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adotmatrix

Your post has been removed as it is a duplicate of previous post. Please feel free to visit that post to comment and discuss this topic.


AhmedF

> Our results indicate that for the first post-pandemic interval evaluated (i.e., March 2020 - February 2021), suicide rates in Canada decreased against a background of extraordinary public health measures intended to mitigate community spread of COVID-19. An externality of public health measures was a significant rise in national unemployment rates in population measures of distress. Our results suggest that government interventions that broadly aim to reduce measures of insecurity (i.e., economic, housing, health), and timely psychiatric services, should be prioritised as part of a national suicide reduction strategy, not only during but after termination of the COVID-19 pandemic.


forward5467

Welcome information but there is a narrative going around that this “proves” lockdowns and school closures do not have a negative impact on mental health. Mental health issues are almost certainly severely underreported during the pandemic as the supports simply are not there. The extreme of suicide isn’t the best metric in determining mental well being


AhmedF

Data that agrees with *your* viewpoint: flawless Data that does not:


forward5467

I agree with the data, as I said I’m happy that less people are dying. But people are using this to dismiss the mental health problems caused by the pandemic, lockdowns, school closures etc. for example from the UK: https://adc.bmj.com/content/106/8/791 > During the UK lockdown, children’s depression symptoms have increased substantially, relative to before lockdown. The scale of this effect has direct relevance for the continuation of different elements of lockdown policy, such as complete or partial school closures. From the US: https://www.kff.org/coronavirus-covid-19/issue-brief/the-implications-of-covid-19-for-mental-health-and-substance-use/ >During the pandemic, about 4 in 10 adults in the U.S. have reported symptoms of anxiety or depressive disorder, a share that has been largely consistent, up from one in ten adults who reported these symptoms from January to June 2019 (Figure 1). So just because suicides aren’t up doesn’t mean mental health isn’t taking a significant toll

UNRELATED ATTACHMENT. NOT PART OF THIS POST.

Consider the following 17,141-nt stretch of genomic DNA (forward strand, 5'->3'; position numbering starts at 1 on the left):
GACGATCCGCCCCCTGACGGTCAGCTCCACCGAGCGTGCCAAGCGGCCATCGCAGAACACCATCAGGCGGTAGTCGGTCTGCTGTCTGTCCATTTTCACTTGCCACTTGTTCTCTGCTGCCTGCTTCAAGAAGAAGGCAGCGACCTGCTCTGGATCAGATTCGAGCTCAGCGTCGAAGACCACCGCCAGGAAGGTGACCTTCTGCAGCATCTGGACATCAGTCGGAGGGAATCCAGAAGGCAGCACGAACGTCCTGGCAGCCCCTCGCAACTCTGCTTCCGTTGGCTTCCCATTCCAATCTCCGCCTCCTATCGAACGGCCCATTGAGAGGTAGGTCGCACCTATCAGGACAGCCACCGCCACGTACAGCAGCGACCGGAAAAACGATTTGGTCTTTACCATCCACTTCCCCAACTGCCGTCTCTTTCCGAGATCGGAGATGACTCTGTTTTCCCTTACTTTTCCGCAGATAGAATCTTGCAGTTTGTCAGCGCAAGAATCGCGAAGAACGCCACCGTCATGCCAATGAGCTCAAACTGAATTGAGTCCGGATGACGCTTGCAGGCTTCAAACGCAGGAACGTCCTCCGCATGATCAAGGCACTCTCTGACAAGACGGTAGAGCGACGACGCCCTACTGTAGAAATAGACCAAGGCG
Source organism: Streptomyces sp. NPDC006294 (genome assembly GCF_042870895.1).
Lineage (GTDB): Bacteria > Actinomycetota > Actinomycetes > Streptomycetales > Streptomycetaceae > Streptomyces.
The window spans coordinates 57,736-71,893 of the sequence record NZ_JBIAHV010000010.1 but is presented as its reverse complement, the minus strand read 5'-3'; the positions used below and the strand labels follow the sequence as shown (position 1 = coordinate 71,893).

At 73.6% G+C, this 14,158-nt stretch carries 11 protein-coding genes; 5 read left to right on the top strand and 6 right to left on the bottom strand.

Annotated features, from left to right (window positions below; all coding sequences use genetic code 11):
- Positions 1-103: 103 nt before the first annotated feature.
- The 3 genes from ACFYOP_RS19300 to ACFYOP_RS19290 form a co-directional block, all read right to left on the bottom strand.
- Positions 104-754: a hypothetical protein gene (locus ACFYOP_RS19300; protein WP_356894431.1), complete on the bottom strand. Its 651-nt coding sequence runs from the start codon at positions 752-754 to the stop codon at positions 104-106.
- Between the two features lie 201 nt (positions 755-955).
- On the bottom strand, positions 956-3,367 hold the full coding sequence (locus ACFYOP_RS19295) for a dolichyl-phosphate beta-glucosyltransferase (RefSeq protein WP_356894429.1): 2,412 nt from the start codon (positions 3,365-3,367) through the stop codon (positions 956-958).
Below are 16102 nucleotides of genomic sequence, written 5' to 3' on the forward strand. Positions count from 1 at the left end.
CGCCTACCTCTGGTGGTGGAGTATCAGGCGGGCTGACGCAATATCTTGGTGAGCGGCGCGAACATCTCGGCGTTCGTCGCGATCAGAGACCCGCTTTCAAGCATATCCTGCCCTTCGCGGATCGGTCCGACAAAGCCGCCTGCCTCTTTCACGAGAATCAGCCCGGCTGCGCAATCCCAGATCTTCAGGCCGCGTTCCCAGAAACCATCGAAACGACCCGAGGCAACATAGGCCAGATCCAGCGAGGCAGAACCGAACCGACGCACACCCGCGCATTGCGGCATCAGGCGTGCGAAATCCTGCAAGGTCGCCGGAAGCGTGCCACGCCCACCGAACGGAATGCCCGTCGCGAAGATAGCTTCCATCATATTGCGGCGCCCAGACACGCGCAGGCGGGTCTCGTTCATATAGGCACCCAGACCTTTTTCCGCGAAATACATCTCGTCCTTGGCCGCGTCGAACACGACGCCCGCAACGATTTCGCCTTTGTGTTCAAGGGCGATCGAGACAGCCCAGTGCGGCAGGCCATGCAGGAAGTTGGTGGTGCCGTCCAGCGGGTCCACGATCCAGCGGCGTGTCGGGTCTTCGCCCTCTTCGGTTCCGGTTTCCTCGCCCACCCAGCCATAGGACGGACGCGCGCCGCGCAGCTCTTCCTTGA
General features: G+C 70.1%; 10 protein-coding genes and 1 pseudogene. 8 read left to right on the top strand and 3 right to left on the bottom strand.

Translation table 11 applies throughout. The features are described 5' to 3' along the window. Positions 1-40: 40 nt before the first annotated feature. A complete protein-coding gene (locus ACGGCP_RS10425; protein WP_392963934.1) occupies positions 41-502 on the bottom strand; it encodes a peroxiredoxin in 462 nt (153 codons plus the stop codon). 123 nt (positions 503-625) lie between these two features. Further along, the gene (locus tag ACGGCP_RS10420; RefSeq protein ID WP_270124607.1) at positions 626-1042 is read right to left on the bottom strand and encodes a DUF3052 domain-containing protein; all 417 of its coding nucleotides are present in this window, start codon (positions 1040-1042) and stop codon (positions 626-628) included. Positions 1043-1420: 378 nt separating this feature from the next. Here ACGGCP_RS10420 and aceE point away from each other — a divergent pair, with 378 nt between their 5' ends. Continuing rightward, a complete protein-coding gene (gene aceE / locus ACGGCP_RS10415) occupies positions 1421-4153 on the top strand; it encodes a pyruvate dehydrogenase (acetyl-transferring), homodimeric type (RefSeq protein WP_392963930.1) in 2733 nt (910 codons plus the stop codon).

AhmedF

Except it's complicated and people like you keep reducing it to "it's all bad!" - https://jamanetwork.com/journals/jamapediatrics/fullarticle/2787481 - https://pubmed.ncbi.nlm.nih.gov/34785528/ (here's *Ontario* data on mental health)


forward5467

I’m not saying “it’s all bad” as I said suicides being down is a good thing. From the study you cited: >This may be expected for stimulant use as a result of school closures during this period. Moreover, in-person physician visit restrictions may have impeded the ability to diagnose and start new prescriptions during this period. Interestingly, a trending increase in antidepressant use above prepandemic rates in the last quarter of 2020 was observed. This could reflect an increase in new-onset depression or anxiety in this population during this period. Prevalence rates demonstrated statistically nonsignificant similar trends


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